Where do we go, Alter Ego?:
I have to say, leaving the theater after watching Avengers: Age of Ultron, I was a little disappointed with what seemed like an abbreviated role for the Hulk. After having spent months reading every article about AoU I could find, I was led to believe there was something big in store for the Green Goliath. What I felt left with was a skeletal story arc for Bruce Banner and his alter ego that only kind of pays off in the end. If fleshed out, I imagine it being a pretty moving journey. I suspect it was, in whatever version Whedon originally drafted (and possibly even filmed). Already packed to the brimming point, I’m sure the AoU cutting room floor was just littered with fun and interesting stuff. I remember having read about how Whedon fought to keep the scene in which Thor has an Asgardian acid trip. I understand why the structure of the narrative required that we see why Thor disappears from the action for a half hour, even if we don’t completely understand what took place. Thor’s vision in the mystic well was an extension of the nightmare state originally induced by the Scarlet Witch, and even if somewhat snipped, we get some insight into Thor’s interior life as well as a convenient seeding for his next solo outing. I understand why that all remained in the final edit, absolutely. But I didn’t find it all that interesting, especially considering that the only Avenger whose worst nightmares aren’t represented on screen at all are the Hulk’s. I think a look into the Hulk’s worst fears would not only be absolutely fascinating, and would give some heft to his decision to take what could be the longest quinjet ride ever — but what’s more, I’d imagine we’d have had at least a bit of a clue as to what the Hulk’s future in the MCU might look like.
Interestingly, during the Hulk vs. Hulkbuster fight, the bewitched Hulk’s color was supposed to be gray instead of green. It’s hard to say what the motives were for deciding to nix that idea, but the fact that it was an idea at all is extremely interesting. I would find it hard to believe that in a discussion over a superficial change to the Hulk from green to gray, someone in that room wouldn’t suggest a more significant change in the Hulk’s substance as well. The gray Hulk, traditionally a more cogent, verbal Hulk with a bit of a dark side, might have some marketing value to the guys in that room. It is perhaps that the gray Hulk would have been billed as “Savage Hulk” (a misnomer actually referring to the “original” green Hulk in the source material) that they decided to scrap the idea for AoU, and tuck it away for a time and place where it could be better utilized. Or at least, that’s my runaway imagination’s version of it. Or maybe it was something really mundane, like green pixels are cheaper. I have no idea how all of that works. Though it wouldn’t surprise me entirely if we come across an altered version of the Hulk in the near future. I think it would be smart for Marvel to establish that the Hulk can be altered, depending on the circumstances. Variant Hulks exist as part of Bruce Banner’s persona in the comics, and manifest due to either a change in psychological state, or as a result of trying to “cure” the Hulk. If we are introduced to the concept that Banner can change his expression of the Hulk in the cinematic universe, Marvel is not limited to a single incarnation of the Hulk when there might be a better version from which to choose. Perhaps Whedon and Co. didn’t have enough time to establish that in AoU, or perhaps their version of this concept didn’t mesh with whatever plans Marvel’s higher-ups are formulating for the character. At any rate, the finale of AoU finds Hulk pulling a Cap with a quinjet, and we’re left to wonder when and where he might grace us with his great green presence again.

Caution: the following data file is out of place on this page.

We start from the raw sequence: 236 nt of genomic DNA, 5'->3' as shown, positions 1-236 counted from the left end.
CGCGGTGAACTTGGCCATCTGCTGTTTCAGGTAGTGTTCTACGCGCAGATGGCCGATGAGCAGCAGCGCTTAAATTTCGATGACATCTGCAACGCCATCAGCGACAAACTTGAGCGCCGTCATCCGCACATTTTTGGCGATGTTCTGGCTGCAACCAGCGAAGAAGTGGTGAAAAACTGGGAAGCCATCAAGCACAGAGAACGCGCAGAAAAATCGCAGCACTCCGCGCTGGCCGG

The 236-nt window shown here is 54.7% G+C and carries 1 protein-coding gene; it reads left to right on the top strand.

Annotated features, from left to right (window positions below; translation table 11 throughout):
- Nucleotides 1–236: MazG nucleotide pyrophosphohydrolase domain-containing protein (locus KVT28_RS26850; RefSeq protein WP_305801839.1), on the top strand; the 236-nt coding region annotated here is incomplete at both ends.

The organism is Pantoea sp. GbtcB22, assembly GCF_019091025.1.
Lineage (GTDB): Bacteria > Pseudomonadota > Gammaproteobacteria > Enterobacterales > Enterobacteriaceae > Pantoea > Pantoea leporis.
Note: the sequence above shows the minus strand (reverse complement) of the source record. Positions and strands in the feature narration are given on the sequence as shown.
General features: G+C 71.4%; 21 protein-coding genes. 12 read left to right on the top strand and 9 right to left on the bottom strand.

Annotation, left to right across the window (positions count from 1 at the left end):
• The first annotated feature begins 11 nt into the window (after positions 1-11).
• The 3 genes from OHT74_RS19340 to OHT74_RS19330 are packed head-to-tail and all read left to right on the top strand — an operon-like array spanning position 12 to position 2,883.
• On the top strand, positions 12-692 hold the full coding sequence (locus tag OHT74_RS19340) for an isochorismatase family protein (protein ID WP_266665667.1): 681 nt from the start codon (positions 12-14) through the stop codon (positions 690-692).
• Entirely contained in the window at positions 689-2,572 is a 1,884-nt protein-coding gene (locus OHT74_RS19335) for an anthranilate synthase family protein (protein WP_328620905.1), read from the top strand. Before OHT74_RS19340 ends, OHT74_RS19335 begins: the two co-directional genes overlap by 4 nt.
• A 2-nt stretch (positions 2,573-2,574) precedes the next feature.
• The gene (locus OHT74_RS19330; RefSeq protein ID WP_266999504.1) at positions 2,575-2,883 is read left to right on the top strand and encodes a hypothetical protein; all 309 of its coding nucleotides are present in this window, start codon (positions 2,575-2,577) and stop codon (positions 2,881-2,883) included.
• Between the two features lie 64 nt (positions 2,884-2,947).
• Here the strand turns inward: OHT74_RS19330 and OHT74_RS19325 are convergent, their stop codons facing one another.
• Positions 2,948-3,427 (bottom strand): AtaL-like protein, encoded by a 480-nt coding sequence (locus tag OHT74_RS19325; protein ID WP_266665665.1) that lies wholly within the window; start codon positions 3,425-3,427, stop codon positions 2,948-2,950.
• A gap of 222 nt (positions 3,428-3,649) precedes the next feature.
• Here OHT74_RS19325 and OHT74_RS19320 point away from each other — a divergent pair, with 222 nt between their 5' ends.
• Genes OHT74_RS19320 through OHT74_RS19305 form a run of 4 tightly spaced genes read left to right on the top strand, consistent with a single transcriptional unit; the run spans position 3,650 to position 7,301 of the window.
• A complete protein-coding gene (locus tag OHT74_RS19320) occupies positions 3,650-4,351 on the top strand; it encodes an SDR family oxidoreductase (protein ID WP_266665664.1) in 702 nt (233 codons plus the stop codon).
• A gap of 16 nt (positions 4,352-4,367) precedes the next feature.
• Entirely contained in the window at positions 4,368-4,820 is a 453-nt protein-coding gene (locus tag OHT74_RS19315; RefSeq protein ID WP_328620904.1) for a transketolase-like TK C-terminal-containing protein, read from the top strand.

We seem to be left with two options: On-world, or Off-world?
We don’t even know if an actual decision has been made yet, so they are both equally valid avenues for Marvel to take, as far as we know. However the Hulk appearing next in an on-world setting, to me, seems the less likely of the two options. Looking at the line-up of earth-set movies on Marvel’s slate — Dr. Strange, Black Panther, and even Spider-Man — it’s hard to see where a character like the Hulk would serve any purpose. The realms of the mystical, the political, and teenage drama all seem an ill fit for a presence like the Hulk’s. Normally I’d say I’m confident in Marvel’s ability to shoehorn shared universe elements into a movie without it being distastefully forced, but trying that with the on-world properties might end their streak, though.